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United States Department of Agriculture

Agricultural Research Service

Title: Poultry litter application increases carbon sequestration and soil quality

Authors
item Sainju, Upendra
item Senwo, Zachary - ALABAMA A&M UNIVERSITY
item Nyakatawa, Ermson - ALABAMA A&M UNIVERSITY
item Tazisong, Irenus - ALABAMA A&M UNIVERSITY
item Reddy, K. Chandra - ALABAMA A&M UNIVERSITY

Submitted to: CSA News
Publication Type: Popular Publication
Publication Acceptance Date: May 15, 2008
Publication Date: June 19, 2008
Citation: Sainju, U.M., Senwo, Z., Nyakatawa, E., Tazisong, I., Reddy, K. 2008. Poultry litter application increases carbon sequestration and soil quality. CSA News. 53(7): 4.

Technical Abstract: Poultry litter, a cheap source of nutrients, is widely available in the southeastern U.S. because of a large-scale poultry industry. Disposal of poultry litter is causing an increasing environmental concern because of groundwater contamination of nitrogen and phosphorus through leaching and surface runoff. Application of poultry litter in croplands can increase carbon sequestration and soil quality, which can offset agricultural carbon dioxide emission and sustain crop yields. Scientists from USDA-ARS, Sidney, MT and Alabama A & M University have compared the influence of poultry litter application with inorganic nitrogen fertilization on soil carbon sequestration and labile carbon fractions under various tillage and cropping systems in northern Alabama in a 10-year study funded by Evans-Allen Project. Results from the study were published in the May-June issue of Journal of Environmental Quality and presented in 2007 Annual Meeting of American Society of Agronomy in New Orleans, LA. Carbon from residues of cotton and corn was returned to the soil after harvest in the fall and from rye cover crop in the spring every year from 1996 to 2005. The experiment was conducted in high and low rates of poultry litter application and inorganic nitrogen fertilization in conservational- and conventional-tilled crops with and without cover crops. A bare fallow treatment without tillage, cropping, and fertilization was also included to evaluate the effects of cropping and fertilization on carbon sequestration. In 2006, soil carbon fractions that included soil organic carbon (SOC), particulate organic carbon (POC), microbial biomass carbon (MBC), and potential carbon mineralization (PCM) were measured. Although crop residue carbon was greater in the cropping system with than without cover crop, tillage and cropping system did not influence soil carbon sequestration and fractions. Residue carbon was lower with poultry litter than with inorganic nitrogen fertilization. When applied at 100 kilogram nitrogen per hectare, poultry litter, however, increased SOC by 8% compared with inorganic nitrogen fertilizer at 0- to 20-cm depth, thereby resulting in soil carbon sequestration rate at 510 kilogram carbon per hectare per year, regardless of tillage and cropping systems. Similarly, cropping and fertilization sequestered carbon at 730 kilogram carbon per hectare per year compared with bare fallow. Both poultry litter application and cropping also increased POC, MBC, and PCM compared with inorganic nitrogen fertilization and bare fallow, respectively. Increasing poultry litter application rate from 100 to 200 kilogram nitrogen per hectare, however, did not increase soil carbon fractions. Upendra, the lead scientist of the study, states that increased carbon sequestration with poultry litter was probably due to conversion of recalcitrant poultry carbon into SOC, since poultry litter also supplied carbon at 1.7 Megagram carbon per hectare per year when nitrogen was applied at 100 kg nitrogen per hectare per year. No such carbon was supplied when inorganic nitrogen fertilizer was applied to crops. The team concluded that long-term poultry litter application and continuous cropping can increase soil carbon sequestration and labile carbon fractions, thereby offsetting atmospheric carbon dioxide emission and improving soil and environmental quality. They suggest that poultry litter, instead of disposing it as a waste material that can contaminate surface and ground water, should be applied in croplands to increase carbon sequestration, improve soil quality, and supply nutrients to sustain crop production, especially in the humid subtropical regions of the southeastern U.S. where soil carbon level is lower than in the northern regions. Further research would be needed to examine to what extent poultry litter carbon is converted to SOC using radio isotope study of carbon in poultry litter and soil.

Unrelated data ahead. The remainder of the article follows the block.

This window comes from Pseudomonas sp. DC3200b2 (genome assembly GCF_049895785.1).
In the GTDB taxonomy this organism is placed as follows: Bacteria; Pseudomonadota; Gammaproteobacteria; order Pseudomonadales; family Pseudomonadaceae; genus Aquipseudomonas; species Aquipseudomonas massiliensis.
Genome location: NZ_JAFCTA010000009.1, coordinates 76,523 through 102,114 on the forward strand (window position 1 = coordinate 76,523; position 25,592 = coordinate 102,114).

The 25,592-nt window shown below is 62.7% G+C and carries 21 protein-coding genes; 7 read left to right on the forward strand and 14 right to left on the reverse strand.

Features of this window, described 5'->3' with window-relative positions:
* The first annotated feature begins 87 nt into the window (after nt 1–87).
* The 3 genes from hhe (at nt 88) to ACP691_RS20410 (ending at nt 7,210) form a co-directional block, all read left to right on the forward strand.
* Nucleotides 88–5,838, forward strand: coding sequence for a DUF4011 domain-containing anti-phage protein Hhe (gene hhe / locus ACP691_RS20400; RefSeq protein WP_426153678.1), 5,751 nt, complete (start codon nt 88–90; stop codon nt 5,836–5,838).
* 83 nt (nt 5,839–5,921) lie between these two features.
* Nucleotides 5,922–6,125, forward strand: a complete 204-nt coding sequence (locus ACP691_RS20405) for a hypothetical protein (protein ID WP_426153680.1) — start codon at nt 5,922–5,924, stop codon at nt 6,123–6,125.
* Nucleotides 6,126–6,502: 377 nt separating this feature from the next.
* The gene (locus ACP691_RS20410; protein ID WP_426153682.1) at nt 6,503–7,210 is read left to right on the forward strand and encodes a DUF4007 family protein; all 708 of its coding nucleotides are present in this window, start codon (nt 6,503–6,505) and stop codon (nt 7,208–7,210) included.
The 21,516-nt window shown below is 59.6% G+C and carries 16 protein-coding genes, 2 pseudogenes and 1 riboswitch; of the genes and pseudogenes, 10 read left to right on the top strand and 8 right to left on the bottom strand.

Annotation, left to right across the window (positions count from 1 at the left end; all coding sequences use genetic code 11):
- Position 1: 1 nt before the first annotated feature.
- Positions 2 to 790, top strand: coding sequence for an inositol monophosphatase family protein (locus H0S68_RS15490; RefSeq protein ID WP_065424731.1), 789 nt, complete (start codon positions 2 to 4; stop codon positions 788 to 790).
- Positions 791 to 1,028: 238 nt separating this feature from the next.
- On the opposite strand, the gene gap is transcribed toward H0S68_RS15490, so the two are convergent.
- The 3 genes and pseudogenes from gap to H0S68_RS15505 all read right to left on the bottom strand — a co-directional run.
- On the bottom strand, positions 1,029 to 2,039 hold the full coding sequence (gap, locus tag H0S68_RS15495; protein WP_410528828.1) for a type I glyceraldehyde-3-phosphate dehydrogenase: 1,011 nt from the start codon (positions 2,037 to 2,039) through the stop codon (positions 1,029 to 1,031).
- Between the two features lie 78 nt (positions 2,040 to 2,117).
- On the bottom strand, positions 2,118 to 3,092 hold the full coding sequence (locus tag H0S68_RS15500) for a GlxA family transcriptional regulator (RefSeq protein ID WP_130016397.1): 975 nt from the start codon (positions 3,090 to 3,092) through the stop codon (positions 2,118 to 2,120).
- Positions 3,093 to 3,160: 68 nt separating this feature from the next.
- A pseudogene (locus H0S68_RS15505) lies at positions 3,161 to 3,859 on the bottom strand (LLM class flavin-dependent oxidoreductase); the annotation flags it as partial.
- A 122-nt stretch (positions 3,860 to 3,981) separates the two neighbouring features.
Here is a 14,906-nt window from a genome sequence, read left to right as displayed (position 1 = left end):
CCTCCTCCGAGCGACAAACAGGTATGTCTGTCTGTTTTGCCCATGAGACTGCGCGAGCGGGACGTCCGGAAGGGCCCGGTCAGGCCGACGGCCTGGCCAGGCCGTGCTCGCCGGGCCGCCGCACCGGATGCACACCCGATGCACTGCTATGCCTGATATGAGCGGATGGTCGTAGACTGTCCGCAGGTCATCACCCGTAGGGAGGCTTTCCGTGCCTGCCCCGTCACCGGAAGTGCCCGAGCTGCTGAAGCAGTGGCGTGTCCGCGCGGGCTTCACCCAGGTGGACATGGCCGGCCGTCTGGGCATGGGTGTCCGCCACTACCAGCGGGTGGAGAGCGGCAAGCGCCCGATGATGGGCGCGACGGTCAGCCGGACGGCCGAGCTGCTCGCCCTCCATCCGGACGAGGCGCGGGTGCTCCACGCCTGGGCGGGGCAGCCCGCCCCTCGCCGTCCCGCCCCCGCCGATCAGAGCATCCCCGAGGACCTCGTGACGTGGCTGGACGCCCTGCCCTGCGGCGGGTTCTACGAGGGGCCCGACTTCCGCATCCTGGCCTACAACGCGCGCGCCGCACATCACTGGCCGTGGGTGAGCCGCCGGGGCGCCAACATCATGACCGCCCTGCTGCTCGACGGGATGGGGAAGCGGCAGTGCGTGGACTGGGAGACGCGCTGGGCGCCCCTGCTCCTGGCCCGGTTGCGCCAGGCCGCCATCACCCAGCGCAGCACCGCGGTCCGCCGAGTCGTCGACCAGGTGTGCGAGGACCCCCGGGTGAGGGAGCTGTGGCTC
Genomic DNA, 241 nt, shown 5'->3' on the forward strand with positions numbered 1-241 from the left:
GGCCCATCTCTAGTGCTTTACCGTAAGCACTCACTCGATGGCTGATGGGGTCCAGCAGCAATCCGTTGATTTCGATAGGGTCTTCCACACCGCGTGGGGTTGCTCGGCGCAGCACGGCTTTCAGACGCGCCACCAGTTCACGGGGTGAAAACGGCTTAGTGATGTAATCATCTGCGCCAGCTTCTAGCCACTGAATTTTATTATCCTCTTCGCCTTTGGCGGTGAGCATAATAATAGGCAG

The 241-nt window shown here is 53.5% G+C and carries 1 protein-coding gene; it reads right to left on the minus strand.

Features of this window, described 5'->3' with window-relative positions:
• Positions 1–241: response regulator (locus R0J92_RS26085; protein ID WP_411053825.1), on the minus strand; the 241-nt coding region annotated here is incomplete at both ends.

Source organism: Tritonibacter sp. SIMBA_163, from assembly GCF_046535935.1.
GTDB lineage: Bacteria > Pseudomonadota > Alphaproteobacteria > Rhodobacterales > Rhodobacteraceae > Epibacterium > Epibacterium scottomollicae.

Last Modified: 9/3/2014
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